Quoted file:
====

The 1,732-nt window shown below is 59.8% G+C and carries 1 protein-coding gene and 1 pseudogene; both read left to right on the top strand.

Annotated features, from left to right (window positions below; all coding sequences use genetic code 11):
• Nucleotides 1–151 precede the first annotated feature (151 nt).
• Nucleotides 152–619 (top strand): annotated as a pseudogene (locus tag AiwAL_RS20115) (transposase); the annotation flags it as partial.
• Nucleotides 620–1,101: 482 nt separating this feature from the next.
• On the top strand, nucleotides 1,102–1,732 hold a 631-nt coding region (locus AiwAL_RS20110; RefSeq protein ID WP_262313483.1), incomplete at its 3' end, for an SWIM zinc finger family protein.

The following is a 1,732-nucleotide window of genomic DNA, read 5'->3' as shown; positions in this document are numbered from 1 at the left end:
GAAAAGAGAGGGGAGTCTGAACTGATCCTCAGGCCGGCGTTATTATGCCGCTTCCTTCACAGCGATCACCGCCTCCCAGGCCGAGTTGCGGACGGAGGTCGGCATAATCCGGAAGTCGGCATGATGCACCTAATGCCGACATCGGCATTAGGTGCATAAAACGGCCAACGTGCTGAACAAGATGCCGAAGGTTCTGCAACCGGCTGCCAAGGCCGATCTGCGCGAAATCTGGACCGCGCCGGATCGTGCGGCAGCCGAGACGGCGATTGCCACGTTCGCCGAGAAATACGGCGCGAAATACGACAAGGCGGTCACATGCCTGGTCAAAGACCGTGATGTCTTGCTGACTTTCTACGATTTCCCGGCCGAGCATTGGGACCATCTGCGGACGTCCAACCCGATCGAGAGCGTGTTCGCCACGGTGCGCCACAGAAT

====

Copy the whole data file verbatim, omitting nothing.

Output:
The 1,732-nt window shown below is 59.8% G+C and carries 1 protein-coding gene and 1 pseudogene; both read left to right on the top strand.

Annotated features, from left to right (window positions below; all coding sequences use genetic code 11):
• Nucleotides 1–151 precede the first annotated feature (151 nt).
• Nucleotides 152–619 (top strand): annotated as a pseudogene (locus tag AiwAL_RS20115) (transposase); the annotation flags it as partial.
• Nucleotides 620–1,101: 482 nt separating this feature from the next.
• On the top strand, nucleotides 1,102–1,732 hold a 631-nt coding region (locus AiwAL_RS20110; RefSeq protein ID WP_262313483.1), incomplete at its 3' end, for an SWIM zinc finger family protein.

The following is a 1,732-nucleotide window of genomic DNA, read 5'->3' as shown; positions in this document are numbered from 1 at the left end:
GAAAAGAGAGGGGAGTCTGAACTGATCCTCAGGCCGGCGTTATTATGCCGCTTCCTTCACAGCGATCACCGCCTCCCAGGCCGAGTTGCGGACGGAGGTCGGCATAATCCGGAAGTCGGCATGATGCACCTAATGCCGACATCGGCATTAGGTGCATAAAACGGCCAACGTGCTGAACAAGATGCCGAAGGTTCTGCAACCGGCTGCCAAGGCCGATCTGCGCGAAATCTGGACCGCGCCGGATCGTGCGGCAGCCGAGACGGCGATTGCCACGTTCGCCGAGAAATACGGCGCGAAATACGACAAGGCGGTCACATGCCTGGTCAAAGACCGTGATGTCTTGCTGACTTTCTACGATTTCCCGGCCGAGCATTGGGACCATCTGCGGACGTCCAACCCGATCGAGAGCGTGTTCGCCACGGTGCGCCACAGAAT